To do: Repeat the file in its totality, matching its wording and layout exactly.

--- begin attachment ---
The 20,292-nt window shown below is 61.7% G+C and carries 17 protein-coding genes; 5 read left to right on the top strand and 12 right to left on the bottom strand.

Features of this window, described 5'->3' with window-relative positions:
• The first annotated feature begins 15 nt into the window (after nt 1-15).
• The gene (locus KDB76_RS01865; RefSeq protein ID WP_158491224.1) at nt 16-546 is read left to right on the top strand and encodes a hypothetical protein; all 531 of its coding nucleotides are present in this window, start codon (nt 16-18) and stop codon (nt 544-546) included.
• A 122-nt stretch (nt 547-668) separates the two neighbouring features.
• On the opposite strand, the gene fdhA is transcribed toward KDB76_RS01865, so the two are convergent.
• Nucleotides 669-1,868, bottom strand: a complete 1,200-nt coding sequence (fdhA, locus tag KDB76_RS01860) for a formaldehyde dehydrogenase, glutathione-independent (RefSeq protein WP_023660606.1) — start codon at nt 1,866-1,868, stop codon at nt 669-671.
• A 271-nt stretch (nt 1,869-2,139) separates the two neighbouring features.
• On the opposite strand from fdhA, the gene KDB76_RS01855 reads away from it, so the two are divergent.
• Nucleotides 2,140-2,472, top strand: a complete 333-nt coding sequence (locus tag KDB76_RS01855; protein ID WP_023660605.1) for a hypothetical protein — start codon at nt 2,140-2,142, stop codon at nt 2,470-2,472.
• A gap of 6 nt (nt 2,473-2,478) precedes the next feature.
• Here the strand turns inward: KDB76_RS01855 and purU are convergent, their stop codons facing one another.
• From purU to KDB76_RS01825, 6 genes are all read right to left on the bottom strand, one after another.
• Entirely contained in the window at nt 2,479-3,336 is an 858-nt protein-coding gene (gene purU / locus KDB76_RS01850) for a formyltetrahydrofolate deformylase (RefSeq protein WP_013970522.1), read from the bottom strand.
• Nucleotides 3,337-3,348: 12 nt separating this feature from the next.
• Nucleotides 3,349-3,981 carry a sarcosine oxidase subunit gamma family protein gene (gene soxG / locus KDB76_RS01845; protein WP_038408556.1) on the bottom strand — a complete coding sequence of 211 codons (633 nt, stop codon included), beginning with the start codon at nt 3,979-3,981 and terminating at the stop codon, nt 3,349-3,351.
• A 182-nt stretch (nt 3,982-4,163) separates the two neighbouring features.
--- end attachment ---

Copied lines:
The 20,292-nt window shown below is 61.7% G+C and carries 17 protein-coding genes; 5 read left to right on the top strand and 12 right to left on the bottom strand.

Features of this window, described 5'->3' with window-relative positions:
• The first annotated feature begins 15 nt into the window (after nt 1-15).
• The gene (locus KDB76_RS01865; RefSeq protein ID WP_158491224.1) at nt 16-546 is read left to right on the top strand and encodes a hypothetical protein; all 531 of its coding nucleotides are present in this window, start codon (nt 16-18) and stop codon (nt 544-546) included.
• A 122-nt stretch (nt 547-668) separates the two neighbouring features.
• On the opposite strand, the gene fdhA is transcribed toward KDB76_RS01865, so the two are convergent.
• Nucleotides 669-1,868, bottom strand: a complete 1,200-nt coding sequence (fdhA, locus tag KDB76_RS01860) for a formaldehyde dehydrogenase, glutathione-independent (RefSeq protein WP_023660606.1) — start codon at nt 1,866-1,868, stop codon at nt 669-671.
• A 271-nt stretch (nt 1,869-2,139) separates the two neighbouring features.
• On the opposite strand from fdhA, the gene KDB76_RS01855 reads away from it, so the two are divergent.
• Nucleotides 2,140-2,472, top strand: a complete 333-nt coding sequence (locus tag KDB76_RS01855; protein ID WP_023660605.1) for a hypothetical protein — start codon at nt 2,140-2,142, stop codon at nt 2,470-2,472.
• A gap of 6 nt (nt 2,473-2,478) precedes the next feature.
• Here the strand turns inward: KDB76_RS01855 and purU are convergent, their stop codons facing one another.
• From purU to KDB76_RS01825, 6 genes are all read right to left on the bottom strand, one after another.
• Entirely contained in the window at nt 2,479-3,336 is an 858-nt protein-coding gene (gene purU / locus KDB76_RS01850) for a formyltetrahydrofolate deformylase (RefSeq protein WP_013970522.1), read from the bottom strand.
• Nucleotides 3,337-3,348: 12 nt separating this feature from the next.
• Nucleotides 3,349-3,981 carry a sarcosine oxidase subunit gamma family protein gene (gene soxG / locus KDB76_RS01845; protein WP_038408556.1) on the bottom strand — a complete coding sequence of 211 codons (633 nt, stop codon included), beginning with the start codon at nt 3,979-3,981 and terminating at the stop codon, nt 3,349-3,351.
• A 182-nt stretch (nt 3,982-4,163) separates the two neighbouring features.